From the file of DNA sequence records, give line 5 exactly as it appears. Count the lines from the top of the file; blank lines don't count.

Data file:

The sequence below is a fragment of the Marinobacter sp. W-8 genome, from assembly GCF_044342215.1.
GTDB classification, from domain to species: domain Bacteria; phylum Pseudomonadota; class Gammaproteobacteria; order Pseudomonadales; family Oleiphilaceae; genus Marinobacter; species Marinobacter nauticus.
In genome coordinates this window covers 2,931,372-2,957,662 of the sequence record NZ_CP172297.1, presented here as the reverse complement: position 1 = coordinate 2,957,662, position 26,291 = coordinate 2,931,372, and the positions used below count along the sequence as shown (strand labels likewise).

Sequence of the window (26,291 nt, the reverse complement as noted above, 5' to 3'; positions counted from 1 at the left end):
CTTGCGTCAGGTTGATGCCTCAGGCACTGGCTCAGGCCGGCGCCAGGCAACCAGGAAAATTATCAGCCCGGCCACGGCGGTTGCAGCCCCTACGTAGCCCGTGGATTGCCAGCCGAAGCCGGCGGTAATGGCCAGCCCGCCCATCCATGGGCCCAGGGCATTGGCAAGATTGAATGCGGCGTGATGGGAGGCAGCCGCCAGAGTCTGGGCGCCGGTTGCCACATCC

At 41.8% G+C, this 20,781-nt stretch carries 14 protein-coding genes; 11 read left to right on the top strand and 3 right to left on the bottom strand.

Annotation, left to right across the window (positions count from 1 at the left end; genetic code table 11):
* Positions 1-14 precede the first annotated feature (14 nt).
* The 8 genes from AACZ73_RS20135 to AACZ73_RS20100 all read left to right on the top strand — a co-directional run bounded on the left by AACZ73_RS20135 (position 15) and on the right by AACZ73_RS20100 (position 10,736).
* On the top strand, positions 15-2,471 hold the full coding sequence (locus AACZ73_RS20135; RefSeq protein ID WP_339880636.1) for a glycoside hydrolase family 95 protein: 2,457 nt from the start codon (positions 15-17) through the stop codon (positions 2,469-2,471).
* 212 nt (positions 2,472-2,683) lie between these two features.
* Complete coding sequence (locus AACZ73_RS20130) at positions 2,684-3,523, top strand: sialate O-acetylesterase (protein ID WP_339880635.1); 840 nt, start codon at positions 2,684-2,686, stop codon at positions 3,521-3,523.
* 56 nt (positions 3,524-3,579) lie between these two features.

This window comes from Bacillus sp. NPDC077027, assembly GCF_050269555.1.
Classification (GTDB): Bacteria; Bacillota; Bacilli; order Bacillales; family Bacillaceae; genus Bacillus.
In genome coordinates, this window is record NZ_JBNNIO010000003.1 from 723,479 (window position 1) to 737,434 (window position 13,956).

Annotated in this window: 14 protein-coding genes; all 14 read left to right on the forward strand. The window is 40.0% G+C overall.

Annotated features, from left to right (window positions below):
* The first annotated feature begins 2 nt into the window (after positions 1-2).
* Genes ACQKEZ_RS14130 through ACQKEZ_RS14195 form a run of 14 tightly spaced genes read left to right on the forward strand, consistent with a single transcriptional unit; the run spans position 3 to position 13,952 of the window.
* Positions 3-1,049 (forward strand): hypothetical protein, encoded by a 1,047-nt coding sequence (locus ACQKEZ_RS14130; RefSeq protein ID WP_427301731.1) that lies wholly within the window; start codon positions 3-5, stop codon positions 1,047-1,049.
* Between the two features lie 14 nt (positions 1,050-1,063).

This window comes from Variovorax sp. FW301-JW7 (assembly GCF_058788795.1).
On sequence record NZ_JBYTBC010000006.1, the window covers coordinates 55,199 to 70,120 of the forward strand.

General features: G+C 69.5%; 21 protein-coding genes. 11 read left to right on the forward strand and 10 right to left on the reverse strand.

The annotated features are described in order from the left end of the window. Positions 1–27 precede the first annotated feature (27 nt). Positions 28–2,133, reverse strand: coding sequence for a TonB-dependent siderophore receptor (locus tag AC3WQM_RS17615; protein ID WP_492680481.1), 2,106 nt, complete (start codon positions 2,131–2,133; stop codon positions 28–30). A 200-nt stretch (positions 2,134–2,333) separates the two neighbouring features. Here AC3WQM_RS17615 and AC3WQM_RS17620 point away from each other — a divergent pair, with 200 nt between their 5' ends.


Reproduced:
CTTGCGTCAGGTTGATGCCTCAGGCACTGGCTCAGGCCGGCGCCAGGCAACCAGGAAAATTATCAGCCCGGCCACGGCGGTTGCAGCCCCTACGTAGCCCGTGGATTGCCAGCCGAAGCCGGCGGTAATGGCCAGCCCGCCCATCCATGGGCCCAGGGCATTGGCAAGATTGAATGCGGCGTGATGGGAGGCAGCCGCCAGAGTCTGGGCGCCGGTTGCCACATCC